I'd apologize for being a bit repetitious here-except, you see, that the blame really lies with the annoying repetition of others. Specifically, the folks at so-called public radio and public television have launched a new barrage of fund-raising appeals that seem to be as nonstop as eternity itself.
"This week is pledge week," Jim Lehrer and his staff announced each evening on the NewsHour last week. "This week is pledge week," he said again each night this week. "Pledge week" used to come twice a year. Now it comes two weeks in a row. And every time they make an appeal, they spike another news story to make room for the appeal. Our local NPR station has more than doubled the dollar goal of its spring fund-raiser.
Their desperation is understandable. Twice in the last five months, the public broadcasting folks have shot themselves in the foot. Even by their own standards, their behavior has painted a picture of an organization that leans habitually to the left-while asking its audience to believe it is always evenhanded. Now their clumsiness has produced a wound that, while probably not mortal, is gushing blood right there in the public eye.
And it couldn't have come for these poor people at a worse time. A key portion of public broadcasting's support-only 10 percent, but an important 10 percent-comes from the federal government's empty coffers. So that support right now is being challenged by federal budget cutters, and the House has actually voted to defund public broadcasting. At 228-192, it wasn't as overwhelming a vote as it should have been, but it was still a bold move in the right direction.
All of which has renewed my personal dilemma. For years, I've been a consumer of the product offered by public broadcasting. I keep my car radio unalterably fixed on NPR, and when we watch TV news, it's almost certain to be the NewsHour. In both cases, I like interviews that offer more than 10-second sound bites on the part of respondents-which is typically all you get from commercial network news.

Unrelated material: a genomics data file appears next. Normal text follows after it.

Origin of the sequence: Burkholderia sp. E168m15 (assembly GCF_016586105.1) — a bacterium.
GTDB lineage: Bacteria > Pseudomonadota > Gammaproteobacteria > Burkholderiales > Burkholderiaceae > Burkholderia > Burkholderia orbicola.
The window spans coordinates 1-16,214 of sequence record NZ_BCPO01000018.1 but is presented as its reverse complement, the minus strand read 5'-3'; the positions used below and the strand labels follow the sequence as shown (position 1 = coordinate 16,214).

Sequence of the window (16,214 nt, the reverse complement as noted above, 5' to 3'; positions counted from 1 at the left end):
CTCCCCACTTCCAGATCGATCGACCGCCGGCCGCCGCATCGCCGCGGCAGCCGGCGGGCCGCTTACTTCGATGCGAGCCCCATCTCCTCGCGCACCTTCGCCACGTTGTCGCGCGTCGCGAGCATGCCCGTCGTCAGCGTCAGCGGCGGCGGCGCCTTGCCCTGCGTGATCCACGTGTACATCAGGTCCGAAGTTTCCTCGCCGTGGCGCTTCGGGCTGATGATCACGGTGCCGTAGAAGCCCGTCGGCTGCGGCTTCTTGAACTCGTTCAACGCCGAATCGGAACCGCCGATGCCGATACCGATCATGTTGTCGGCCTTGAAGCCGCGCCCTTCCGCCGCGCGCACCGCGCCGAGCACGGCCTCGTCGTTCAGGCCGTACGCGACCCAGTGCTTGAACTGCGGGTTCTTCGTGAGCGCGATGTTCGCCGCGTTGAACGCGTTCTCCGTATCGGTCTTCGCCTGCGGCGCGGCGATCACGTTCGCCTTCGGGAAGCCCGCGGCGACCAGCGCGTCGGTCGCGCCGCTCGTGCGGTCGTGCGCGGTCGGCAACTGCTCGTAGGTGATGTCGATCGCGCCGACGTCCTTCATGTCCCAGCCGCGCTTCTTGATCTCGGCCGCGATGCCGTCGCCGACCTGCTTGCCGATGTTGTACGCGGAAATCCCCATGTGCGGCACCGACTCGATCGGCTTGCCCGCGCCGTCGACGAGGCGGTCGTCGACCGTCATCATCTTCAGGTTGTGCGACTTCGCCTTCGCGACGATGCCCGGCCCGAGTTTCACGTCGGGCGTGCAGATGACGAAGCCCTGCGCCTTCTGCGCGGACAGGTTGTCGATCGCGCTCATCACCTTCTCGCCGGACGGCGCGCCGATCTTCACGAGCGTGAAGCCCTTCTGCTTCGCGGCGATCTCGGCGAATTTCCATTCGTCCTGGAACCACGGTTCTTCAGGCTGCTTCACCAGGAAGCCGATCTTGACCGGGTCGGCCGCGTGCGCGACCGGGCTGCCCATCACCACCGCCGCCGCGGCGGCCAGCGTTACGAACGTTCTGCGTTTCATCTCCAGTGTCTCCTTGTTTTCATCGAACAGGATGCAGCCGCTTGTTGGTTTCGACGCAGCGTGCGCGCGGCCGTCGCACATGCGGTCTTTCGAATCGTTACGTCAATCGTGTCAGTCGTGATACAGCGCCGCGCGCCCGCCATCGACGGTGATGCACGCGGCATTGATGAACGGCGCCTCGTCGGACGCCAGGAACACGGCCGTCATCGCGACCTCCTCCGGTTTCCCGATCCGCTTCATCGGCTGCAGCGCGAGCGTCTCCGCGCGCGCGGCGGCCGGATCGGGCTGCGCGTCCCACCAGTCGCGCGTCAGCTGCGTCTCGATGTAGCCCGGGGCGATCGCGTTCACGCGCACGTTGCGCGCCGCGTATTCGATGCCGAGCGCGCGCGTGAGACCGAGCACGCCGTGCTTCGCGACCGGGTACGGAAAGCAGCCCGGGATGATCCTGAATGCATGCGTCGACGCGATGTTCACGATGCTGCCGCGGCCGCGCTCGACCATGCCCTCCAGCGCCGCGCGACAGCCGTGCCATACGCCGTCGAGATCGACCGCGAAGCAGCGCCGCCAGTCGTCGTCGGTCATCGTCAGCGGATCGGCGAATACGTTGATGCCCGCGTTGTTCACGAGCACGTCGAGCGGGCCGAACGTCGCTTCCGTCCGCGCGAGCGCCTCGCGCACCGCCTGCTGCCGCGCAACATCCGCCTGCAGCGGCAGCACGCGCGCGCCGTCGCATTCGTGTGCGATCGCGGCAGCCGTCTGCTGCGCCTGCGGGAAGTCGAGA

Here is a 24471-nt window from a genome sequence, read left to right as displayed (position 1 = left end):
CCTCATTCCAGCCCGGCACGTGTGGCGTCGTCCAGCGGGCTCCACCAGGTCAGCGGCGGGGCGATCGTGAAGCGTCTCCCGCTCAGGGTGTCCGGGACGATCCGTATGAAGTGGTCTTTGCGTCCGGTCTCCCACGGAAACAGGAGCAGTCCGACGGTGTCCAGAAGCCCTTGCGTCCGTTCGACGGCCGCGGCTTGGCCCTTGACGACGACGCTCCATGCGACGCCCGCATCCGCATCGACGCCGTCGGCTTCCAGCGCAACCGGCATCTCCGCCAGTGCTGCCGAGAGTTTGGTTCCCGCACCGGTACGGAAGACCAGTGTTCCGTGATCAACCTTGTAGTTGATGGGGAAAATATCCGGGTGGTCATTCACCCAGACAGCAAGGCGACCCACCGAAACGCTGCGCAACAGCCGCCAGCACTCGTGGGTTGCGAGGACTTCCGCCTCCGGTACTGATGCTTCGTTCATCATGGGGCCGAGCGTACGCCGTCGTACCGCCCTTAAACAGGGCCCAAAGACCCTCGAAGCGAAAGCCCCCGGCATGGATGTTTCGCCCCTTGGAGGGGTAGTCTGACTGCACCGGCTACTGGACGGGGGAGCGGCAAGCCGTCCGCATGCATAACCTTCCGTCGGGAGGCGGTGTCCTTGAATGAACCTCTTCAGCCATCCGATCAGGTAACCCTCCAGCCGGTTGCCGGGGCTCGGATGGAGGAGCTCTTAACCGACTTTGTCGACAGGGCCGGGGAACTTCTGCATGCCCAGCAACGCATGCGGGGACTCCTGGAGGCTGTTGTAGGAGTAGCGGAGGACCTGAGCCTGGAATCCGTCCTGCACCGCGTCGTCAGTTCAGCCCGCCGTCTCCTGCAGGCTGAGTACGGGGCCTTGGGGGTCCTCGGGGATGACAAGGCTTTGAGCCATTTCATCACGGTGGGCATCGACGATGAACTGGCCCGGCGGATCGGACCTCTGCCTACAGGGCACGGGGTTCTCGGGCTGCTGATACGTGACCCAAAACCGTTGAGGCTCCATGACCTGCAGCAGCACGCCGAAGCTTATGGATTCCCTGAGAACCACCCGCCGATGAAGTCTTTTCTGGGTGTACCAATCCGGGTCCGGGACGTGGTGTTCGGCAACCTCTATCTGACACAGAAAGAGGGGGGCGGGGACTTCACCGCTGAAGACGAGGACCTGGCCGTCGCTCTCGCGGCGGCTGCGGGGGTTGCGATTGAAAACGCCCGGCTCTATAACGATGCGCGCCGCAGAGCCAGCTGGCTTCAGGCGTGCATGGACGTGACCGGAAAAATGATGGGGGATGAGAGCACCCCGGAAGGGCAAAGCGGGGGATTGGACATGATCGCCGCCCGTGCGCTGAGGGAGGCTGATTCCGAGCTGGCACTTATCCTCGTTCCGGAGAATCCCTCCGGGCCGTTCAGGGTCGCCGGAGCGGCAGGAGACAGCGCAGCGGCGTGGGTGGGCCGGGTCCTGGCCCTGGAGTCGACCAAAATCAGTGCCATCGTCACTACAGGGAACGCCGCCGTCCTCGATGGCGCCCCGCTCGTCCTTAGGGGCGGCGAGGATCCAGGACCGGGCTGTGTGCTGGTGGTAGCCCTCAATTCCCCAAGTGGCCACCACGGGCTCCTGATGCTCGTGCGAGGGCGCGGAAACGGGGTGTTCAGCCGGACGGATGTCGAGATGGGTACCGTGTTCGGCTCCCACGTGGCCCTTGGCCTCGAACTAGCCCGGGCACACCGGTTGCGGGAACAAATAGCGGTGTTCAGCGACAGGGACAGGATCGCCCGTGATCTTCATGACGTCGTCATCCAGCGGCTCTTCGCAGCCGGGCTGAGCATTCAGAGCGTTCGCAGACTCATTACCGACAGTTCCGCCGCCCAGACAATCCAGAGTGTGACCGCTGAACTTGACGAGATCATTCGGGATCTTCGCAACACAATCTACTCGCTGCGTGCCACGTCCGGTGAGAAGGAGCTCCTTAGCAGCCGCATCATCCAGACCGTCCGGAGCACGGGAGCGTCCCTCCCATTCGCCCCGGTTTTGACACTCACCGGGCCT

So now, what if Uncle Sam finally-and very properly and justly-decides it has no more business shaping the day's news via radio and TV than it does through subsidies of The New York Times, The Wall Street Journal, or WORLD magazine? What if Congress finally hears us free market advocates and says to us all: "Now, it's everyone for himself. Everyone's on his own. Charge your customers. Charge your advertisers. Look for small gifts or look for big ones. But don't ask us any longer for annual handouts." An unlikely scenario? A year ago I would have thought so. Now, the accelerated fund drives throughout the world of public broadcasting seem to acknowledge that may well be the shape of things to come.
But how am I to respond personally? Do I, having already admitted my regular use of the product, have an ethical obligation now to pony up as part of my involvement in the free market? Or, having removed the distracting discussion about government subsidies from the debate (let's fervently hope so, at least!), may we focus now instead on the content of the programming-and based on that content decide whether and how we owe any financial support to that content's producers and sponsors?
One problem with such support is that public broadcasters' view of "faith" is too narrow and too exclusive of evangelicals (see "I didn't hear it on NPR," April 9). But it's not just when they're explicitly talking about "faith" that these public broadcasters so badly miss the boat. It's in the warp and woof of every single topic that NPR and PBS cover that they tend to be at best secularist, and very often pagan, in their outlook. It may be useful to hear what they have to say to understand the times, but they're teaching a false religion-and even if they're eventually free of government subsidy, they still won't deserve the charitable support of thoughtful Christian people.
Email Joel Belz